Giving Compass' Take:
- Danielle Browne calls for new policy action to address the lasting and harmful impacts of redlining policies.
- What role can you play in supporting new policies and efforts to address the legacy of redlining?
- Read about an effort to fight for housing justice for Oakland's Black community.
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“All of the wealthy moved away and left only the poor in a socially disastrous state.”
When Dr. Emanuel J. Carter talks about redlining, he doesn’t mince words. The Associate Professor in SUNY-ESF‘s Department of Landscape Architecture grew up in a redlined part of Philadelphia during the 1950s and 1960s.
Then, as compared to now, he recalls, “You had the same thing — low income families, gangs, a sense of anger. The young men and women who looked towards their future and saw nothing there. This was a direct result of redlining. I went to school with kids who were sure they would die before 30 and they were okay with that because they felt they could never fit into the American economy, the American dream.”
A product of policy choices, redlining at the federal level has roots in the Great Depression, when the U.S experienced an unemployment rate of 25.6 percent.
By 1932, Americans were at greater risk of losing their homes: Some 275,000 people lost their homes to foreclosure as home values dropped by 35 percent. Nearly half of all mortgages were in default by 1933.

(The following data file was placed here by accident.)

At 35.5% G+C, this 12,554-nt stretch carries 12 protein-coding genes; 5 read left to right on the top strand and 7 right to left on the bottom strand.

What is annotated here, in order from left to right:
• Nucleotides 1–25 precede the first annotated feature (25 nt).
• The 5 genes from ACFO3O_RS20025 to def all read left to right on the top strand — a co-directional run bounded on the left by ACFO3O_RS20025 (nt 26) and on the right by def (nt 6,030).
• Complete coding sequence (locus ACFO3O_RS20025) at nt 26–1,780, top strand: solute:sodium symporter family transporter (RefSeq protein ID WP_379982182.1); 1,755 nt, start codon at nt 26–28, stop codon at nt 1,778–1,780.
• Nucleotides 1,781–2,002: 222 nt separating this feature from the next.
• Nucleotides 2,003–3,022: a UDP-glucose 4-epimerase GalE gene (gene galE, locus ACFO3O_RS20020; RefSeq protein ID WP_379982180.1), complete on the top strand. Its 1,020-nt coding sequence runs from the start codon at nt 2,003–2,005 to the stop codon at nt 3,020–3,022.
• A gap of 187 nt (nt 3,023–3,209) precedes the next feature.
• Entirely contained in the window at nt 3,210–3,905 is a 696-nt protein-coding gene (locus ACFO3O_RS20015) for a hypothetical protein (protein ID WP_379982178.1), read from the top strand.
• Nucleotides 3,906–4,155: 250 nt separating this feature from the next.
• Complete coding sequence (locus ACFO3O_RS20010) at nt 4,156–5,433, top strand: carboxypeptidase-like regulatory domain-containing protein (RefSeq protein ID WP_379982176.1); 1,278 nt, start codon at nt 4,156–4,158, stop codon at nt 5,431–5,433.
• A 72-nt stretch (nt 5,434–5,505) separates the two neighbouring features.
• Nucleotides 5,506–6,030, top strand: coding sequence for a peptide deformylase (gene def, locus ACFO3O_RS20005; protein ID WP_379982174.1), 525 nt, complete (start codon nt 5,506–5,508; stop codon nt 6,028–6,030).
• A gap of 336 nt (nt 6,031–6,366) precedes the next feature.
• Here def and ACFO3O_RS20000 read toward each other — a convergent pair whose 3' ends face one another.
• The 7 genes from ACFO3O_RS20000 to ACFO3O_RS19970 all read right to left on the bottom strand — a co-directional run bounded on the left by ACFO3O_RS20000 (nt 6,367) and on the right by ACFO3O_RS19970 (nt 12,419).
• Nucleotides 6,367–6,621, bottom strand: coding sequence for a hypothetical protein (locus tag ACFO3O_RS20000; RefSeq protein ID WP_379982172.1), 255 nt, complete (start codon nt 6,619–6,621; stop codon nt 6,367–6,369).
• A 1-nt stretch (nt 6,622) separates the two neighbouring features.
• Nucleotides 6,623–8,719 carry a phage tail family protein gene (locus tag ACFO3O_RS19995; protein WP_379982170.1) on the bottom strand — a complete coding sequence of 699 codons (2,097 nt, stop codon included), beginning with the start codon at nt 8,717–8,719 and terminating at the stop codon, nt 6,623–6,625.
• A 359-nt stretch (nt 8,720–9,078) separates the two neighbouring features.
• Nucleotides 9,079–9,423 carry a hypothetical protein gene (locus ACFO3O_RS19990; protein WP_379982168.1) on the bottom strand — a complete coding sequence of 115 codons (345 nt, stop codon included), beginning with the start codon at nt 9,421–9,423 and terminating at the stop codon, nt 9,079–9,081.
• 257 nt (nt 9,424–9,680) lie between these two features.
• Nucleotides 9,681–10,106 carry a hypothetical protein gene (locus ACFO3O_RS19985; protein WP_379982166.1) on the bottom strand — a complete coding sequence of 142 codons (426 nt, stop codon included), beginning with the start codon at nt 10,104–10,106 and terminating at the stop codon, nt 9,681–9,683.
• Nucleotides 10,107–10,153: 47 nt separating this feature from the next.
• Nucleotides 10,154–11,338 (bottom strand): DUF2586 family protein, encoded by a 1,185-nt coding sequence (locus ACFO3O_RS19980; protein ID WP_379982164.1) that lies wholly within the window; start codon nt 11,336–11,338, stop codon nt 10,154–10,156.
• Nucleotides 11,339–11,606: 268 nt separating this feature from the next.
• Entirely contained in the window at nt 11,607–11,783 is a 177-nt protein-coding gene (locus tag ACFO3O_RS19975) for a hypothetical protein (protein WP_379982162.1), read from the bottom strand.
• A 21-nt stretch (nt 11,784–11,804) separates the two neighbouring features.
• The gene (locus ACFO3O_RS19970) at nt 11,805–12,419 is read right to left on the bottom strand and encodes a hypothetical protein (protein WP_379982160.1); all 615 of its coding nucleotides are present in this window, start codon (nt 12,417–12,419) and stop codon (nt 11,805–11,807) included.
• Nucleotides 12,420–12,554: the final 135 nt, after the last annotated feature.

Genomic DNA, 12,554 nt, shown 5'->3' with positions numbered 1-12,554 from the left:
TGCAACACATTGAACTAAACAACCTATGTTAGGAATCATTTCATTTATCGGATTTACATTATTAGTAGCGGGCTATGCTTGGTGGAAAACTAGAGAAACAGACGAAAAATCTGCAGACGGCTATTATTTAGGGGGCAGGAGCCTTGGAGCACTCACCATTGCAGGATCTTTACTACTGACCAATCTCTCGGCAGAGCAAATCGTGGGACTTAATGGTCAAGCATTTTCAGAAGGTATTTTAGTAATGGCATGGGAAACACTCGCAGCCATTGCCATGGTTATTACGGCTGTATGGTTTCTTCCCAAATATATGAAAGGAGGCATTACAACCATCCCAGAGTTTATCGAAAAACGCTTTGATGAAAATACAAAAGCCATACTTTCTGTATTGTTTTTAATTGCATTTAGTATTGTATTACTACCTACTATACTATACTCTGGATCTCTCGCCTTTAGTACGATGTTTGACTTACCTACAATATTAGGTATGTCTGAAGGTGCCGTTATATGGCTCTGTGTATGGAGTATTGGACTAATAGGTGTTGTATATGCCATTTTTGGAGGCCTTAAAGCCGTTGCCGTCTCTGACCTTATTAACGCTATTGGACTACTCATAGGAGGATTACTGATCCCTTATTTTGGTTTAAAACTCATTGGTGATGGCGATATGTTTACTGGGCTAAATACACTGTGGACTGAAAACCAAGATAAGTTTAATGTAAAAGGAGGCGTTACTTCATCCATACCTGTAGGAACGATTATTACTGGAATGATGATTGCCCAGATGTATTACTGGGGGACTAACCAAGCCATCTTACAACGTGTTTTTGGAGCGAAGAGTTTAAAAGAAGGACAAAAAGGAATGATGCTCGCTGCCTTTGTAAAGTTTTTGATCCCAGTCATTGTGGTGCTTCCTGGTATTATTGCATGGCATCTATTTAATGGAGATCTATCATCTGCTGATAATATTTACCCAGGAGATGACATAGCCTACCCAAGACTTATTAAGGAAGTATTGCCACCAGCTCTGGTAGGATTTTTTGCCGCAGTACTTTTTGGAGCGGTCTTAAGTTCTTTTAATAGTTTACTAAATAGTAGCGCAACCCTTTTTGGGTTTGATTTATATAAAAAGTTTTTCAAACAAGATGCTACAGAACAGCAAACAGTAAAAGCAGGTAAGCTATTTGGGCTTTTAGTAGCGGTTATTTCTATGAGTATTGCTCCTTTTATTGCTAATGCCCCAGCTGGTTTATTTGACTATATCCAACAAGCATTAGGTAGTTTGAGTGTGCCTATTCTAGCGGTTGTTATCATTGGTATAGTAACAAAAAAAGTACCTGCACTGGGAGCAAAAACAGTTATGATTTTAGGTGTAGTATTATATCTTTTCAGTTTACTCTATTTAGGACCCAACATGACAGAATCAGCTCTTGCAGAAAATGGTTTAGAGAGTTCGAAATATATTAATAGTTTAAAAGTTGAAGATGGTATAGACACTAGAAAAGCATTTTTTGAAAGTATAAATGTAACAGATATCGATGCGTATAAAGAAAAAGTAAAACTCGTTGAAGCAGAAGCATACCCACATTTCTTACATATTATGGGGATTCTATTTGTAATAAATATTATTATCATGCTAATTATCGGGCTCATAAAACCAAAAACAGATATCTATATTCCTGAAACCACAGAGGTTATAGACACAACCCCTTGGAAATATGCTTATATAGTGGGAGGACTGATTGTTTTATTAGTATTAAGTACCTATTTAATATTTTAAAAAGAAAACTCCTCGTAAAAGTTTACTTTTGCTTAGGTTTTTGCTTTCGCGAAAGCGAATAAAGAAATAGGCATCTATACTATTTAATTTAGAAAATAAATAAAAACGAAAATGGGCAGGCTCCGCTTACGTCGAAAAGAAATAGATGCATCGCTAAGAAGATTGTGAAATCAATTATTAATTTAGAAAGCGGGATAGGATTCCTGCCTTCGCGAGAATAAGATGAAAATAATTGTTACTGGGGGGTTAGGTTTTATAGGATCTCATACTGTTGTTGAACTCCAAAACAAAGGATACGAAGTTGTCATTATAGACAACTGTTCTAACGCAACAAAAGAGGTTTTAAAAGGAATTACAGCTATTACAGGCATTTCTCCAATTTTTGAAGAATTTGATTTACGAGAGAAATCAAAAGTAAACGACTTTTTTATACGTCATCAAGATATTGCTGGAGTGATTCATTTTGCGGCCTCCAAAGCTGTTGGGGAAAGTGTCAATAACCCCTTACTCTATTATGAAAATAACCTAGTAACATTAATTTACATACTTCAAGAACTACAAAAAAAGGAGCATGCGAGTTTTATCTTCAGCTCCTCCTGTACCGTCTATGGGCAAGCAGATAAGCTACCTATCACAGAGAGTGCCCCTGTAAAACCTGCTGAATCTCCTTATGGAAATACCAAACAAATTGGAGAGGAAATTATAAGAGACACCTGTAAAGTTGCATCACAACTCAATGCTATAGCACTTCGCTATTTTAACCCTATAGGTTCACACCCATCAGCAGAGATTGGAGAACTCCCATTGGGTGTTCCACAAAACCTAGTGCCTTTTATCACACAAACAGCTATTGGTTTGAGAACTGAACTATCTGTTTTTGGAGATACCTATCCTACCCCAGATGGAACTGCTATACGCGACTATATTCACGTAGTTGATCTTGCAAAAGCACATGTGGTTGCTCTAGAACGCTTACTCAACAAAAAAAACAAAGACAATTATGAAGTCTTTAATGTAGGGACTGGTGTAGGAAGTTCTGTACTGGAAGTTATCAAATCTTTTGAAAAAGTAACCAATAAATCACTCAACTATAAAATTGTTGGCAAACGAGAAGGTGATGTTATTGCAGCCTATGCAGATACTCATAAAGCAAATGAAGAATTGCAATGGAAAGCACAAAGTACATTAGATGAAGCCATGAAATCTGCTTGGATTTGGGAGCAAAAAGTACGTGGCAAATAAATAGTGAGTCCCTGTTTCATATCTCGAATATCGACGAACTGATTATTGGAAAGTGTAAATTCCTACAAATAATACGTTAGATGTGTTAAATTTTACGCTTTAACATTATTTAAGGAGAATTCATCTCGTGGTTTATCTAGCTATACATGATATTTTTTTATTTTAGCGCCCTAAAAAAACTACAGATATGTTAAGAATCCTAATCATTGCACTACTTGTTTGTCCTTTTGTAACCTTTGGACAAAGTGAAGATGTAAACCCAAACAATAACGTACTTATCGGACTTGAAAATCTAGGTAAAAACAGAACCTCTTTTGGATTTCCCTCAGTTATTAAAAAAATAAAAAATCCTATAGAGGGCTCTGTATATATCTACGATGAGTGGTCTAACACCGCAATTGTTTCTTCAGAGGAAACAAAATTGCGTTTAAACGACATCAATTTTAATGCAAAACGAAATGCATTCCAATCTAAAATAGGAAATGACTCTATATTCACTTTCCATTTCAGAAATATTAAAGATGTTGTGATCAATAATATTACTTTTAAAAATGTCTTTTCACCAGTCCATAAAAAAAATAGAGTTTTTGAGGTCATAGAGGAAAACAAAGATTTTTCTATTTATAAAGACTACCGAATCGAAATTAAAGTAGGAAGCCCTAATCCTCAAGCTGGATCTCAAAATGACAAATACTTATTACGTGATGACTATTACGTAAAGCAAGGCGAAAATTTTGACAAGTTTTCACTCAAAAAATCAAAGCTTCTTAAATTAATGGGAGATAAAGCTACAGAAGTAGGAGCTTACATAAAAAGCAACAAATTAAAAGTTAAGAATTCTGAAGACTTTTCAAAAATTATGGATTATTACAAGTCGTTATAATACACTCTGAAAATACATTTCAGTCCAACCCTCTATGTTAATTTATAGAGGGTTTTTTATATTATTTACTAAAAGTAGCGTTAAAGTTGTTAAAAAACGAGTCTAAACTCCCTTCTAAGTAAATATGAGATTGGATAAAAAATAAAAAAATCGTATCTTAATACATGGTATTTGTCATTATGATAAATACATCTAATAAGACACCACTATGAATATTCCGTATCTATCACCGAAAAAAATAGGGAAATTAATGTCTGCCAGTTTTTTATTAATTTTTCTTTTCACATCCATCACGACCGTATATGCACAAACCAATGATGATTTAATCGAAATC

According to Richard Rothstein’s The Color of Law, In the early 1900s, homebuyers were expected to pay 50 percent down payments with a 5 to 7 year amortization period. If you were buying a house worth $100,000, you would have to pay $50,000 and then pay off the remaining $50,000 within five years. In other words: Those who bought property typically already had a significant amount of money.
President Franklin D. Roosevelt needed to change how mortgages worked. As a part of the New Deal — a series of initiatives to stabilize the economy and more progressively distribute wealth — he proposed the Home Owners’ Loan Act of 1933.
As a result, the country created the Home Owners’ Loan Corporation and the Federal Housing Administration in 1934. Both programs were meant to provide relief to financial institutions and Americans who were unable to afford housing costs, making home financing more accessible and affordable.
In addition to increasing home quality standards and lowering down payment requirements, the bill introduced longer mortgages of over 15 years, allowing more buyers to enter the market. However, like many facets of the New Deal, such relief didn’t apply to everyone.
“Small groups of federal agents were sent out to every metropolitan area in the U.S. where they connected with realtors and bankers. The appraisers then decided who were at ‘high risk’ for defaulting on loans,” explains Dr. Carter.
Read the full article about addressing redlining by Danielle Browne at Inequality.org.